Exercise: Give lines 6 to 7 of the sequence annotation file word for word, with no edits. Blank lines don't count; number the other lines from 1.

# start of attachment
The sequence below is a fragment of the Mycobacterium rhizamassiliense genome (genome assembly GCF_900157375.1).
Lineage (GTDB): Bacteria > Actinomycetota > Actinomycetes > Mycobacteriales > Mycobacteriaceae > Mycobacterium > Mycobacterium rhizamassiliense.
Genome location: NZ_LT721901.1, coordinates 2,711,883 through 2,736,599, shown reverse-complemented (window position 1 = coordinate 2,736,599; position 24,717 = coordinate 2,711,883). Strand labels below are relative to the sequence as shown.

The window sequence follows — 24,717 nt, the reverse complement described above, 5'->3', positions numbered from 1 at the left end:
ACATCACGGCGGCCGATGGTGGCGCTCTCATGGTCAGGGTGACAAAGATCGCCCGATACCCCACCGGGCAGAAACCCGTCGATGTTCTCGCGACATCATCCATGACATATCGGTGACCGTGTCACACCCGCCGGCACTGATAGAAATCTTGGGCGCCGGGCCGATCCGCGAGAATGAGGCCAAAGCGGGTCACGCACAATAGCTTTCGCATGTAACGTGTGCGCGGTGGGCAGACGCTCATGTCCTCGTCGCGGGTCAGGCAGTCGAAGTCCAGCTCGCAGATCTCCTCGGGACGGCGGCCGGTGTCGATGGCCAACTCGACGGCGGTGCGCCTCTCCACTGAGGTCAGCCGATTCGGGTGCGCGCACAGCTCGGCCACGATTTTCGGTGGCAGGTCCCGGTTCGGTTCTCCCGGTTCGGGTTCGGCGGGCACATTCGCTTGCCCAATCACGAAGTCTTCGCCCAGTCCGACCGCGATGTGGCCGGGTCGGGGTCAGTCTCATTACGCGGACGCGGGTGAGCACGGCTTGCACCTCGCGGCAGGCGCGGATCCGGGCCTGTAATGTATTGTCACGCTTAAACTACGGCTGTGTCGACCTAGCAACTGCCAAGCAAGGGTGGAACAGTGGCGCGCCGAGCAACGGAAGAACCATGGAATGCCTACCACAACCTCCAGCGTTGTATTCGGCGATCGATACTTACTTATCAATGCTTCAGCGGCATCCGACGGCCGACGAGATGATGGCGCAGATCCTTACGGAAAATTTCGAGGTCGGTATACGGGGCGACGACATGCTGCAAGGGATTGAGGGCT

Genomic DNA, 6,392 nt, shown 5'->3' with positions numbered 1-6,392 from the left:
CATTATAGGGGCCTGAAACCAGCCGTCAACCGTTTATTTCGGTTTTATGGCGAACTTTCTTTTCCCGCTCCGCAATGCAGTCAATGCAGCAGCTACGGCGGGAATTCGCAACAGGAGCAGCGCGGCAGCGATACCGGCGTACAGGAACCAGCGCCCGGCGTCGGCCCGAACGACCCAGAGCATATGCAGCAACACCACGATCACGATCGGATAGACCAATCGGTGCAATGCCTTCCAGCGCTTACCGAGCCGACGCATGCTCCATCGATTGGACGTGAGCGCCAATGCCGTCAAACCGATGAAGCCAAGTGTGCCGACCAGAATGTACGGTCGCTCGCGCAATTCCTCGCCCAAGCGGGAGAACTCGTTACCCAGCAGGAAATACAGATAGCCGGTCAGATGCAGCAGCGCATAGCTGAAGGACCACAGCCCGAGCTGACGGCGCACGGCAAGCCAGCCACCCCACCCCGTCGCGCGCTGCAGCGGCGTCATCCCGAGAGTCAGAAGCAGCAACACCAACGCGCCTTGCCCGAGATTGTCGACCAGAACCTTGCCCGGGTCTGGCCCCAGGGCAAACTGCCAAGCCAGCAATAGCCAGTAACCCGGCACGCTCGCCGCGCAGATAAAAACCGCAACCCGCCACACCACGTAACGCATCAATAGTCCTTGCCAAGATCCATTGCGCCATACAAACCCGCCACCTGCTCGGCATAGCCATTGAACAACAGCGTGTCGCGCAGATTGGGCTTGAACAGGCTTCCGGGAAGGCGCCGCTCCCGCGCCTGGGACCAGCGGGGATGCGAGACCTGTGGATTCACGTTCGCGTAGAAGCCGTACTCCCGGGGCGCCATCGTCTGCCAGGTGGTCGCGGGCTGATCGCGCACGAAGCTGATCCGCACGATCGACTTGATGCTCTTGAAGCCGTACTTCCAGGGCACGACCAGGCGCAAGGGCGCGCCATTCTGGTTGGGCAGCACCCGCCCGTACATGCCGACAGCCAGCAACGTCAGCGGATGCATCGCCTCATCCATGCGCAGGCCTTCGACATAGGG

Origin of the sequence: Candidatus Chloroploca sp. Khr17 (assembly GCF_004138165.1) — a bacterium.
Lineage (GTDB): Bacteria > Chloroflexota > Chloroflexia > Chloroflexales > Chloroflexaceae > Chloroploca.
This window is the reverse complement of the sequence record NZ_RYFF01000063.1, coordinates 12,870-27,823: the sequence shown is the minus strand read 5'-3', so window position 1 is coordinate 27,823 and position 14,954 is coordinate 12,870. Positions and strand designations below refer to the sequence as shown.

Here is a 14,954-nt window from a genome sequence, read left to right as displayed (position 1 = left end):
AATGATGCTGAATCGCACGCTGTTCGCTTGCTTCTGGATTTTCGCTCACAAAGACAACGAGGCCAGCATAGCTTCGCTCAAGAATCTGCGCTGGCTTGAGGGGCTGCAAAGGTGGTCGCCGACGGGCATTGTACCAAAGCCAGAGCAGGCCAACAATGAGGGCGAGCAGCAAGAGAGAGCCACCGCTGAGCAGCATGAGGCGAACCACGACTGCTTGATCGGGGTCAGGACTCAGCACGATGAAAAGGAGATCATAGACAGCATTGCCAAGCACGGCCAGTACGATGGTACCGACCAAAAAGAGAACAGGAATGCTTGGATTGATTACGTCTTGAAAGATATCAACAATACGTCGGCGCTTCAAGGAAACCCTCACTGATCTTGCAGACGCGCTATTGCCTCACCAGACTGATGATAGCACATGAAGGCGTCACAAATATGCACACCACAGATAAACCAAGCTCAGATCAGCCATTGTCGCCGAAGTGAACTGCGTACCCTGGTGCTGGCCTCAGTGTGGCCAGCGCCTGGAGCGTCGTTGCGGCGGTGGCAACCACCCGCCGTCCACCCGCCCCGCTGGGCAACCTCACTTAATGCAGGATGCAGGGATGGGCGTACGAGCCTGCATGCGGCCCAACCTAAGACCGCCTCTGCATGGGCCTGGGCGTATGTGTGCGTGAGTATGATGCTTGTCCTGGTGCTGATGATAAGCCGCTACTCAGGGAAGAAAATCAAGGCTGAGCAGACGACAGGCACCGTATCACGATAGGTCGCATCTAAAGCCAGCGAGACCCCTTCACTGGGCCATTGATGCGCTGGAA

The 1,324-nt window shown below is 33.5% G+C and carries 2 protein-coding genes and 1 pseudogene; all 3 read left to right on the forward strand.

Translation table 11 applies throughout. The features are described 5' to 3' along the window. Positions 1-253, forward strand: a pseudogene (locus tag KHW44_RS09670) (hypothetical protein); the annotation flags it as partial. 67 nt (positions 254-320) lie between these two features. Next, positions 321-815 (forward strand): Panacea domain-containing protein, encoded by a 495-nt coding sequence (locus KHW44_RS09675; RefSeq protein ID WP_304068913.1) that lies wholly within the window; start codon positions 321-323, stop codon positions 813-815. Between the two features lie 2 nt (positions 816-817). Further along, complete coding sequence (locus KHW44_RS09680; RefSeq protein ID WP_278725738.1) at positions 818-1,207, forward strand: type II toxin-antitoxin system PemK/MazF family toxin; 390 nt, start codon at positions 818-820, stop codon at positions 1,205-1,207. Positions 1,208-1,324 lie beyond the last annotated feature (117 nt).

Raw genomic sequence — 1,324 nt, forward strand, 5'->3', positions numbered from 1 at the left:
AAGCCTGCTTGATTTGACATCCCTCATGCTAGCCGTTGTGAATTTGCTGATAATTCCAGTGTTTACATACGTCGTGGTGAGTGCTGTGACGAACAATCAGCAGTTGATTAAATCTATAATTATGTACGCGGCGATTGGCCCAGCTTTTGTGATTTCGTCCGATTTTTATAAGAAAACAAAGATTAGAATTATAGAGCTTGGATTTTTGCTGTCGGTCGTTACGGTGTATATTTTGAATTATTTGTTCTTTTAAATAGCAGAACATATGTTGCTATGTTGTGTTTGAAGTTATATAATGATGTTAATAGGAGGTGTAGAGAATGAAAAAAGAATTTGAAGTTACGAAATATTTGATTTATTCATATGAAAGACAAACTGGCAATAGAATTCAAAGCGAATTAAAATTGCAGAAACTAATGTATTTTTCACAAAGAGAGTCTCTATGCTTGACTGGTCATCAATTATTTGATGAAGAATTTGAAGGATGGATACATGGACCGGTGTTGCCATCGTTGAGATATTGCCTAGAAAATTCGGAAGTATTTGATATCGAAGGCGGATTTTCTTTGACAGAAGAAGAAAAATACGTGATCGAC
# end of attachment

Genomic DNA, 6,392 nt, shown 5'->3' with positions numbered 1-6,392 from the left:
CATTATAGGGGCCTGAAACCAGCCGTCAACCGTTTATTTCGGTTTTATGGCGAACTTTCTTTTCCCGCTCCGCAATGCAGTCAATGCAGCAGCTACGGCGGGAATTCGCAACAGGAGCAGCGCGGCAGCGATACCGGCGTACAGGAACCAGCGCCCGGCGTCGGCCCGAACGACCCAGAGCATATGCAGCAACACCACGATCACGATCGGATAGACCAATCGGTGCAATGCCTTCCAGCGCTTACCGAGCCGACGCATGCTCCATCGATTGGACGTGAGCGCCAATGCCGTCAAACCGATGAAGCCAAGTGTGCCGACCAGAATGTACGGTCGCTCGCGCAATTCCTCGCCCAAGCGGGAGAACTCGTTACCCAGCAGGAAATACAGATAGCCGGTCAGATGCAGCAGCGCATAGCTGAAGGACCACAGCCCGAGCTGACGGCGCACGGCAAGCCAGCCACCCCACCCCGTCGCGCGCTGCAGCGGCGTCATCCCGAGAGTCAGAAGCAGCAACACCAACGCGCCTTGCCCGAGATTGTCGACCAGAACCTTGCCCGGGTCTGGCCCCAGGGCAAACTGCCAAGCCAGCAATAGCCAGTAACCCGGCACGCTCGCCGCGCAGATAAAAACCGCAACCCGCCACACCACGTAACGCATCAATAGTCCTTGCCAAGATCCATTGCGCCATACAAACCCGCCACCTGCTCGGCATAGCCATTGAACAACAGCGTGTCGCGCAGATTGGGCTTGAACAGGCTTCCGGGAAGGCGCCGCTCCCGCGCCTGGGACCAGCGGGGATGCGAGACCTGTGGATTCACGTTCGCGTAGAAGCCGTACTCCCGGGGCGCCATCGTCTGCCAGGTGGTCGCGGGCTGATCGCGCACGAAGCTGATCCGCACGATCGACTTGATGCTCTTGAAGCCGTACTTCCAGGGCACGACCAGGCGCAAGGGCGCGCCATTCTGGTTGGGCAGCACCCGCCCGTACATGCCGACAGCCAGCAACGTCAGCGGATGCATCGCCTCATCCATGCGCAGGCCTTCGACATAGGG